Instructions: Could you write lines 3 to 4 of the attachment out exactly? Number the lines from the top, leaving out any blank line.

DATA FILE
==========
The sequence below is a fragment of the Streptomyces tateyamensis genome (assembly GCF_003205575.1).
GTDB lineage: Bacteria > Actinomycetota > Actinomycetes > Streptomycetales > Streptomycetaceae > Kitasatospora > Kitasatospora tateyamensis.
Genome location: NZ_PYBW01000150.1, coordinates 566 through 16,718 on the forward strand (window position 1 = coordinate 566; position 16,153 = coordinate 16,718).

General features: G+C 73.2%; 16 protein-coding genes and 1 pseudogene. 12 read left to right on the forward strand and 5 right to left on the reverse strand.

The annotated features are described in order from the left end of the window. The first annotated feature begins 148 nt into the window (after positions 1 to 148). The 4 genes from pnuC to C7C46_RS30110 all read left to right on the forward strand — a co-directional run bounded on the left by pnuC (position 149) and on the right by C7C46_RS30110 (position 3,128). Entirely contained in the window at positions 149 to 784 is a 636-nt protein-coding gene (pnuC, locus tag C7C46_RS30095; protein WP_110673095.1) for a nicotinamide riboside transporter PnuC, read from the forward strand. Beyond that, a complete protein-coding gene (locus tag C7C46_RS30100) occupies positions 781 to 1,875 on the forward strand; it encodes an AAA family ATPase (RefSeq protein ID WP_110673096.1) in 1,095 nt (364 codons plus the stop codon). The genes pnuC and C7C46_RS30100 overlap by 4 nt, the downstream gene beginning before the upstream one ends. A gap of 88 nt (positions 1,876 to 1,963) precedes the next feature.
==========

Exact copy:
Genome location: NZ_PYBW01000150.1, coordinates 566 through 16,718 on the forward strand (window position 1 = coordinate 566; position 16,153 = coordinate 16,718).

General features: G+C 73.2%; 16 protein-coding genes and 1 pseudogene. 12 read left to right on the forward strand and 5 right to left on the reverse strand.